Some girl talk
For a girl, preparation for a tour requires a plan for maintaining her appearance. Bicycle touring is partially a social pursuit, after all. When I mentioned to someone that I would not even pack a tube of mascara, she said, “Oh my gosh! You should get your lashes tinted before you go!” I won’t take her advice. I do care about maintaining a reasonably feminine appearance although I have few good hair days. But I like myself, and Henry thinks I am beautiful without makeup. He thinks I look feminine and sexy with a sweaty forehead and flushed cheeks after a hot bike ride, and that the self-respect seen in a commitment to staying active is more appealing than a made-up face and well coiffed hair.

Someone asked if I would get my hair cut short. The answer is no. Very short hair may be considered quick and easy, but it looks horrible when flattened by a helmet unless you have a small and gorgeously shaped head like Natalie Portman, and bangs are uncomfortable on a sweaty forehead. My current haircut is just above the shoulder, slightly layered, no bangs, and can be coaxed into a frizz-friendly sort of style just with fingers. After cycling with recent temperatures in the eighties, I definitely have had sweaty helmet hair. Henry could stick his head under a faucet to cool down and rinse off sweat and dust and be dry in minutes. Hmmm, come to think of it, so could I, except for the dry in minutes part. And come to think of it, riding with wet hair on a hot day might be a good way to feel cool. I’ll just pack a small microfiber towel.

About food
I love green tea in the morning. A green margarita in the evening is nice, too, but for the next month alcohol is going on my avoid list. One reason is for the calories, but the other is that avoiding alcohol improves my breathing during exercise. We will not make any major changes to our usual style of eating. We usually have breakfast and dinner at home. Our regular diet consists mainly of fresh fruits and vegetables, whole grains, fish and chicken, beans, dark leafy greens, eggs, skim milk, nuts, and olive oil. We eat reasonable portions and limit red meat, refined sugar, simple starches, and refined flour, and we avoid trans fats. Our main indulgences are full-fat cheese, a little dark chocolate, and an occasional KC strip steak with a glass of red wine. For lunch at work, we often have Lean Cuisine, V-8 juice, and maybe some fruit or skim milk. In general, we enjoy food. I do not have a special diet for training since this is not about serious sports. For me, the main eating consideration for training is timing. I never ride hungry but make sure to fuel my workout. My preferred beverage for hydration is water.

April 12, 2007   |  May 14, 2007   |  June 3, 2007   |  June 23, 2007

Training part two, for beginners only --
If you are already a regular touring cyclist, this part of my journal may not be interesting to you. I hope it will be beneficial to novice tourists and other adult non-athletes (especially over age 50) who want to bike the entire Katy. If you are not very fit, you do need a few months to prepare.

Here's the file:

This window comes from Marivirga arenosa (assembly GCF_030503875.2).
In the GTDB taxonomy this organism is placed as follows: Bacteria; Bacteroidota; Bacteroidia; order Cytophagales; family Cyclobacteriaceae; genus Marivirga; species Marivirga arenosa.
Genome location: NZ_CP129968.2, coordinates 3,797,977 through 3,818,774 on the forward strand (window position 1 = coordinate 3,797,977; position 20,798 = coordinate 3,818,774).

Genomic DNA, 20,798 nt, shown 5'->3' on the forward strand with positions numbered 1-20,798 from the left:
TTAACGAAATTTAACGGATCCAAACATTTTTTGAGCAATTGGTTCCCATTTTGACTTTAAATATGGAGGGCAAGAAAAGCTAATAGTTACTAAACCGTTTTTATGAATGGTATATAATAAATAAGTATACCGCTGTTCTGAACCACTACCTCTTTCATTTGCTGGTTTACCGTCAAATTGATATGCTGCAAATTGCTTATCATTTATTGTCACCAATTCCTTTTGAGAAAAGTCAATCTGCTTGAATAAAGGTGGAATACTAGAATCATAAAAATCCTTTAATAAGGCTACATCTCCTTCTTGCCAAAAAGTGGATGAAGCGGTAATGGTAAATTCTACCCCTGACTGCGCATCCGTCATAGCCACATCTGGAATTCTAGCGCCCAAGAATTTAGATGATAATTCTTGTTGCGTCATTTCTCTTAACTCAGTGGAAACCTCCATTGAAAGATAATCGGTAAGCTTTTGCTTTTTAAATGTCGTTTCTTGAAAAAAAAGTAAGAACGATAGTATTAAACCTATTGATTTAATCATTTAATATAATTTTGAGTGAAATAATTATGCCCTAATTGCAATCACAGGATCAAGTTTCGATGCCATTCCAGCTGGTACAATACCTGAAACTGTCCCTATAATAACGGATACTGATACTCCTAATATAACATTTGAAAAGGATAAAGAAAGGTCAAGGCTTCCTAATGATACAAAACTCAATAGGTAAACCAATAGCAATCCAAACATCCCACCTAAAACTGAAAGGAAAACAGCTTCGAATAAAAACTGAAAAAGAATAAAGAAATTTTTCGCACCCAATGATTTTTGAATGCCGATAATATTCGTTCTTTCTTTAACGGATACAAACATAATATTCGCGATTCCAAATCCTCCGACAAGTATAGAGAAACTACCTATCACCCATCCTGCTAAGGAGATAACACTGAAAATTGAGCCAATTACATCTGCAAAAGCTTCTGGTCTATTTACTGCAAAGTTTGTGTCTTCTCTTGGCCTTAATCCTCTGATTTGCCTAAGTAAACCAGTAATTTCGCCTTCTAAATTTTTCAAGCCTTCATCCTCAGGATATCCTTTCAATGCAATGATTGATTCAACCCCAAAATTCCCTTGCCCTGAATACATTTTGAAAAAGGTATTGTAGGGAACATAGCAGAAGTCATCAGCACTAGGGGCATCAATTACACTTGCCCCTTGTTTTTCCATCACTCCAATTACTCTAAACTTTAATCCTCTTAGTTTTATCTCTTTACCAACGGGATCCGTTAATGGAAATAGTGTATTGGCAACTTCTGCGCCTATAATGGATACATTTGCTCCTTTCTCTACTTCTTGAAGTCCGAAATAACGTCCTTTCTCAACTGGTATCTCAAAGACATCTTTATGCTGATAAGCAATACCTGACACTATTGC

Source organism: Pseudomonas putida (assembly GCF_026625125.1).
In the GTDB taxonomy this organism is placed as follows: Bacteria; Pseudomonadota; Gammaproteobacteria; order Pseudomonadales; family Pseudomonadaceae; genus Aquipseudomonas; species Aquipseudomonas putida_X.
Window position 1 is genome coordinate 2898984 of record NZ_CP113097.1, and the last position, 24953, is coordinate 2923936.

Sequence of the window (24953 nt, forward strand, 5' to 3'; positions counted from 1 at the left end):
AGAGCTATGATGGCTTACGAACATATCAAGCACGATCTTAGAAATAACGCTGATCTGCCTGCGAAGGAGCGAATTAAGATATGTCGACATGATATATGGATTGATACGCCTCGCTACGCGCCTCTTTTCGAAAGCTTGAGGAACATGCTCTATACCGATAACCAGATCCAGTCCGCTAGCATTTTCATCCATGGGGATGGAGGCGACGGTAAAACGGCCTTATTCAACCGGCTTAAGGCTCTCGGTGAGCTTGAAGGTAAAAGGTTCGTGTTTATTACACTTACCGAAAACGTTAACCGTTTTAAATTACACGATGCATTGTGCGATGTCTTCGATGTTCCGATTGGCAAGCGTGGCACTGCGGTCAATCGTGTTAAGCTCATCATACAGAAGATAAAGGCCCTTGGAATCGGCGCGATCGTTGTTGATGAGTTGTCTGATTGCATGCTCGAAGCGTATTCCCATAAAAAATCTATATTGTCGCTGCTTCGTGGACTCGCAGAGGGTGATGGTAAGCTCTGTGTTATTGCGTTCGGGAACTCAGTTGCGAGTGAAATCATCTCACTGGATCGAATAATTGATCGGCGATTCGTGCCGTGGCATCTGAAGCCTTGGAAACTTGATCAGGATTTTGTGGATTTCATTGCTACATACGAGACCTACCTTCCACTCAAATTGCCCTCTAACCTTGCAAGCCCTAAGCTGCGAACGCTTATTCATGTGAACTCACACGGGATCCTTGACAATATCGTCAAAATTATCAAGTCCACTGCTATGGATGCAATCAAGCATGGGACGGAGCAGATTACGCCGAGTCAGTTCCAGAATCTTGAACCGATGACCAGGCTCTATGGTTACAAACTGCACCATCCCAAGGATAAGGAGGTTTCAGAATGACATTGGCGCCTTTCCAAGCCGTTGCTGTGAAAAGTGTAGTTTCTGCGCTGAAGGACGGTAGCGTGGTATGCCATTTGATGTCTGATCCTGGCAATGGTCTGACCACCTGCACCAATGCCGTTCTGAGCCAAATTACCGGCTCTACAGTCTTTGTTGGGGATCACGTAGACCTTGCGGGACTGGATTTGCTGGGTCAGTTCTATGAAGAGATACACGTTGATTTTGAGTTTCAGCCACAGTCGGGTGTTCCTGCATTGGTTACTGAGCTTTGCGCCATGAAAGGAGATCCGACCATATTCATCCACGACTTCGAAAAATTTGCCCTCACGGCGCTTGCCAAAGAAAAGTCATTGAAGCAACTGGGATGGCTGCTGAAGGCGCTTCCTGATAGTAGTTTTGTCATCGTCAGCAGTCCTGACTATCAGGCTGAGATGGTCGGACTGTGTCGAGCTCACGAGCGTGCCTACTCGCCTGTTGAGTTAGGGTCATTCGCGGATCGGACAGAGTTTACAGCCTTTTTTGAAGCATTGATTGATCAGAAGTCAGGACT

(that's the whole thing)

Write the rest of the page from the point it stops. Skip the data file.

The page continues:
Week of May 6 – late in the week, developed muscle spasms in the neck, probably from switching eyeglasses a few days, or from over-tightening my helmet. After a few rides around 8 miles each, had to rest a few days and take a muscle relaxant.

Week of May 14 – nice weather, gaining some momentum and riding on consecutive days. Did a 14-mile ride May 17 but definitely over-trained; had trouble sleeping. How will I ever do a 30- or 40-mile ride, let alone on consecutive days? I am definitely behind in my training. Downside of bicycle touring - getting struck by insects & small flying rocks & sticks, getting spider webs in the face, smelling dead animals, getting jolted by deep ruts in the trail, getting blown around by wind, swallowing or inhaling insects (hasn’t happened to me yet, but I try to remember to cover my mouth when yawning), getting bitten or stung by insects, getting chapped lips or sunburn, getting tired & sore, falling, bugs in the eye (happened to Henry) . . . .

Week of May 21 – I know that trainers recommend incremental 10% gains, but that assumes all you have to do is train, and you can schedule rides five or six days a week. Not possible for me. So I have had to make a gain of at least 25 % to 30% on one day, then take a few rest days (mow the lawn, do the grocery shopping, etc.), and then repeat the new mileage total after resting. One more day off, and then I can go for a gain again. Maybe percentages aren’t so meaningful when starting at a low fitness level – say, if 10% equals fewer than 2 miles! I’ve been feeling discouraged and doubting my ability to get fit enough for riding 30+ miles. Revelation: our local trail is one 1 mile from our house and at the bottom of a big hill, so the ride home is almost all uphill. At the end of a ride, that last mile pushes my heart rate through the roof. I figured out that to increase my mileage, I could decrease intensity by putting my bike in the car and driving to the start of the trail, so I could skip riding the last uphill mile going home. On May 22, I extended my distance to 18 miles.

With fewer than 3 weeks to train, the pressure is on. No time to go with the flow now—I gave in and wrote a training schedule. Reached 22 miles May 24th, then 25 miles on a soft wet trail May 26th. Still could not follow my training schedule, though. Life and fatigue and weather won’t let me. The good news is that I realized the trail I am training on is way more difficult than the Katy—this is encouraging. If I could ride even 25 miles on 2 consecutive days, I would feel more confident. We had to cancel the practice ride planned for the Prairie Spirit Rail Trail.